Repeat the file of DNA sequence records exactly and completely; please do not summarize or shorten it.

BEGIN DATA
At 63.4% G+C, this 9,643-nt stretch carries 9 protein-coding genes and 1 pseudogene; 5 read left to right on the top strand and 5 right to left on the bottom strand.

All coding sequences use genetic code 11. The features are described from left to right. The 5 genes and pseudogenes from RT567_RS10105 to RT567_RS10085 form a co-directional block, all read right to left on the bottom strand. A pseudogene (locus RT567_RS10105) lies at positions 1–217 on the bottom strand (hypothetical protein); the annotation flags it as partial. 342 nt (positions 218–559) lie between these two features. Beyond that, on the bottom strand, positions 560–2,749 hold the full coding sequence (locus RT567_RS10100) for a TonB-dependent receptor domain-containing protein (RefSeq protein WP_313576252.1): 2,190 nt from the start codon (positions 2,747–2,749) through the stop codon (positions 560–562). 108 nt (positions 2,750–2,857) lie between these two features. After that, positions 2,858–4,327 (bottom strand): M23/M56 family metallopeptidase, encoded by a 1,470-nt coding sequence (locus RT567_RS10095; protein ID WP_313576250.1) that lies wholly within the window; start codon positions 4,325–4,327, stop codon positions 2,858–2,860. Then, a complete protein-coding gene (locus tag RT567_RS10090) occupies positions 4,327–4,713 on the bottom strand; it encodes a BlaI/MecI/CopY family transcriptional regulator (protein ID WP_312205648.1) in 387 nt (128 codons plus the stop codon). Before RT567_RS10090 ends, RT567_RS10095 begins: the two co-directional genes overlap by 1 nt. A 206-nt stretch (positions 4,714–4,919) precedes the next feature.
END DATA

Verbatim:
At 63.4% G+C, this 9,643-nt stretch carries 9 protein-coding genes and 1 pseudogene; 5 read left to right on the top strand and 5 right to left on the bottom strand.

All coding sequences use genetic code 11. The features are described from left to right. The 5 genes and pseudogenes from RT567_RS10105 to RT567_RS10085 form a co-directional block, all read right to left on the bottom strand. A pseudogene (locus RT567_RS10105) lies at positions 1–217 on the bottom strand (hypothetical protein); the annotation flags it as partial. 342 nt (positions 218–559) lie between these two features. Beyond that, on the bottom strand, positions 560–2,749 hold the full coding sequence (locus RT567_RS10100) for a TonB-dependent receptor domain-containing protein (RefSeq protein WP_313576252.1): 2,190 nt from the start codon (positions 2,747–2,749) through the stop codon (positions 560–562). 108 nt (positions 2,750–2,857) lie between these two features. After that, positions 2,858–4,327 (bottom strand): M23/M56 family metallopeptidase, encoded by a 1,470-nt coding sequence (locus RT567_RS10095; protein ID WP_313576250.1) that lies wholly within the window; start codon positions 4,325–4,327, stop codon positions 2,858–2,860. Then, a complete protein-coding gene (locus tag RT567_RS10090) occupies positions 4,327–4,713 on the bottom strand; it encodes a BlaI/MecI/CopY family transcriptional regulator (protein ID WP_312205648.1) in 387 nt (128 codons plus the stop codon). Before RT567_RS10090 ends, RT567_RS10095 begins: the two co-directional genes overlap by 1 nt. A 206-nt stretch (positions 4,714–4,919) precedes the next feature.